Males are driven by quantitative desires because they are capable of being sexually productive all of their lives, with an unlimited number of females. Females, on the other hand, are are driven by qualitative desire because they have only a limited period of fertility and can produce relatively few spawn. Therefore, they need to be sexually selective. Therein lies the fundamental difference between men and women and their sexual motivations. Wilson believed, and expounded upon, how this salient physical fact determined all human interaction behavior, and it was his belief in the totality of that view that did him in. He also based his own belief system of sociobiology on his study of insect behavior. These two aspects of his theory caused most of what he professed to be quietly, but effectively, suppressed. Today, sociobiology is still accepted as determinant in much of human behavior, but it’s power to effect all humans all the time is no longer accepted.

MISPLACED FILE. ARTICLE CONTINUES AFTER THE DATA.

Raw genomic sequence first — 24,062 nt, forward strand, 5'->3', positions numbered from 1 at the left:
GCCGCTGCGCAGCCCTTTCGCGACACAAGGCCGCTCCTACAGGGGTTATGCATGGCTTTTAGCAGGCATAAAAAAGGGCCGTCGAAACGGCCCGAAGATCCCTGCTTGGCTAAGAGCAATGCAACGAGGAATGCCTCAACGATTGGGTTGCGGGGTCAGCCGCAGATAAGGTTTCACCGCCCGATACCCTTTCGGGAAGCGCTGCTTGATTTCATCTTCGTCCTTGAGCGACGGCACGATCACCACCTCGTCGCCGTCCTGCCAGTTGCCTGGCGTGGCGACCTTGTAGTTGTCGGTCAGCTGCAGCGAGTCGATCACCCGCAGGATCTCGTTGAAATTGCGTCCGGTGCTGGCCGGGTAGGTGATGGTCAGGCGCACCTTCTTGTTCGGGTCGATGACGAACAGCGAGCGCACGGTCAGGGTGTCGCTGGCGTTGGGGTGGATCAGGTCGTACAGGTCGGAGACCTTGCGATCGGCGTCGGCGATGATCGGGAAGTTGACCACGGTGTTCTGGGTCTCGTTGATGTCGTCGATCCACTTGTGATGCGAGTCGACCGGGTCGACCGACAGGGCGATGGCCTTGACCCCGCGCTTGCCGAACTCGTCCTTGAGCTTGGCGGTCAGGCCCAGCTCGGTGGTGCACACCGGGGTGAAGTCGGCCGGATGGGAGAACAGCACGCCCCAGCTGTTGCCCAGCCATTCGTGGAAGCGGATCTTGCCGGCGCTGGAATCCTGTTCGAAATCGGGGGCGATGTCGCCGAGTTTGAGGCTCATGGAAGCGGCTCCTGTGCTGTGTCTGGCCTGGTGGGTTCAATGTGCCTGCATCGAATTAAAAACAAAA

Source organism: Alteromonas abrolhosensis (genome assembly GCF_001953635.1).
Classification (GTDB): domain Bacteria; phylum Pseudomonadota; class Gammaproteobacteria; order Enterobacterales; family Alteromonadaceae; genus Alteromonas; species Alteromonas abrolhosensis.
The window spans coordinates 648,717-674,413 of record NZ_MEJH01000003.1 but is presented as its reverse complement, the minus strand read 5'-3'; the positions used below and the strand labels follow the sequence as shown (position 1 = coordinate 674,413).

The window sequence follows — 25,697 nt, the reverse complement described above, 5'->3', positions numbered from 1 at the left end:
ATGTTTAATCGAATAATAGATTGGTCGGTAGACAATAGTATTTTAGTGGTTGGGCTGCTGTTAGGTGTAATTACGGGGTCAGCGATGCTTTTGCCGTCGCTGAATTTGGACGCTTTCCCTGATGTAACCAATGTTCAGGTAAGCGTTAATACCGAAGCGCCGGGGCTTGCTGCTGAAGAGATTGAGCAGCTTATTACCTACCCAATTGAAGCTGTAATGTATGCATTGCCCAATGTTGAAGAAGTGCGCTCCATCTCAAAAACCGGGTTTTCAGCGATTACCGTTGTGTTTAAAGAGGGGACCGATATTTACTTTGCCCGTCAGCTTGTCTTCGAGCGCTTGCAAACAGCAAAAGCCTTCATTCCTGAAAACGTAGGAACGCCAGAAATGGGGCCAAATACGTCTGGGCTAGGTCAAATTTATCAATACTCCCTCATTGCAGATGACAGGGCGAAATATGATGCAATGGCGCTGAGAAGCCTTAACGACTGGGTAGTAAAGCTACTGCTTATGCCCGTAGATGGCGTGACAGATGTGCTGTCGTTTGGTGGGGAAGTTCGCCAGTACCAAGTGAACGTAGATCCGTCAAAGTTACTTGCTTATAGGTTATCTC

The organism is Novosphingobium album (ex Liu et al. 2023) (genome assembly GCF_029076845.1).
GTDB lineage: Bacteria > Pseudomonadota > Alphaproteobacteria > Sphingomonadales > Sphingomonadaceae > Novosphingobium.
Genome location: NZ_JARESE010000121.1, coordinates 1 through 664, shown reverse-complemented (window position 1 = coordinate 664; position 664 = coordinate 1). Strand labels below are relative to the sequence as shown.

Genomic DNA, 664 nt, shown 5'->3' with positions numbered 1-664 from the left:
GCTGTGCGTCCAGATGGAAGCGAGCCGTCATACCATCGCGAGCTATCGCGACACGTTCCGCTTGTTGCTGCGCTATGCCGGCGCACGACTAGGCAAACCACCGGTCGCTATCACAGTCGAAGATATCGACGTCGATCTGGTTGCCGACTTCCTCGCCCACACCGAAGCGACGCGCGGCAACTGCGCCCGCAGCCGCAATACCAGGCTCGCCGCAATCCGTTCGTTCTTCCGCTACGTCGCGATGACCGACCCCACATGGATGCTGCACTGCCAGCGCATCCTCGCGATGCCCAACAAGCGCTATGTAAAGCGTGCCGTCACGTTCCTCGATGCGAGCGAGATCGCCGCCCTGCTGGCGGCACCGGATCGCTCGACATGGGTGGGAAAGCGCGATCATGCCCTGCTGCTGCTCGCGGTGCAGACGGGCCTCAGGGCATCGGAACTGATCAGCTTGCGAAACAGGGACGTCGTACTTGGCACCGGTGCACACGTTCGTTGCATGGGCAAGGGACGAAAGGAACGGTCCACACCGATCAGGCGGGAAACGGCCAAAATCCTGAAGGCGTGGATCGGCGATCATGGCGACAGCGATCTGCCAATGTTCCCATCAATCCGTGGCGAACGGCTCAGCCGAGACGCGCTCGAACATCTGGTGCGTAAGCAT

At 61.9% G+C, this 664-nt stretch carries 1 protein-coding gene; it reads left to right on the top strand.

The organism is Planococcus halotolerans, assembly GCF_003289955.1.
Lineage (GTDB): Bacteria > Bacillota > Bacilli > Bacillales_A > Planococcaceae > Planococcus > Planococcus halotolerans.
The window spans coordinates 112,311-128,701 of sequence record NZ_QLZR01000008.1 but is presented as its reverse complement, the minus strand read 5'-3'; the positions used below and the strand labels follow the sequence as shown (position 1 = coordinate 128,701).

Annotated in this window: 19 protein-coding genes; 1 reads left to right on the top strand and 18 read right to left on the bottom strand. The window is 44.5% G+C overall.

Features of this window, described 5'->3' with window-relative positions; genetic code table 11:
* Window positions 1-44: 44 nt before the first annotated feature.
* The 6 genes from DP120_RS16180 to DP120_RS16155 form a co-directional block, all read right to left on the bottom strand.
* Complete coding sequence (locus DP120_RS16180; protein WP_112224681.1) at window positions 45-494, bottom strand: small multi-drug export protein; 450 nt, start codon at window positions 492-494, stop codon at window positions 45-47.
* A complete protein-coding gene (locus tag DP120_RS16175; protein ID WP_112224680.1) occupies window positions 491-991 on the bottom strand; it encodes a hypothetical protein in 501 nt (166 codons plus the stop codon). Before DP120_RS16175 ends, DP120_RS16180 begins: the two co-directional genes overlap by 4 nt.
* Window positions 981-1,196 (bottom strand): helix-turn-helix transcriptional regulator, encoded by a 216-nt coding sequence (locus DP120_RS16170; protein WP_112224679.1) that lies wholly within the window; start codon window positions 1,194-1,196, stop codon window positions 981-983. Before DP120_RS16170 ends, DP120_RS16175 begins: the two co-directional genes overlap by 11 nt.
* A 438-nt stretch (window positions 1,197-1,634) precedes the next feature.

The 2016 Presidential Elections are only a bit less than a month away. The political arguments between the two finalists have rocked back and forth based upon such subjects as character, insanity, evil, emails, fortunes, taxes and lying. Only now, nearing the finality of the race, as the arguments are becoming the most heated, has the subject matter been reduced to sociobiology. Bill Clinton’s past sexual behavior has been ascribed to Hillary, with even her own heterosexuality called into question. On the other side, as this article is being written, Donald’s comments about how he objectifies women sexually, and his admission of past unbridled sexual acting out toward women, is at the very front of recent news stories about him.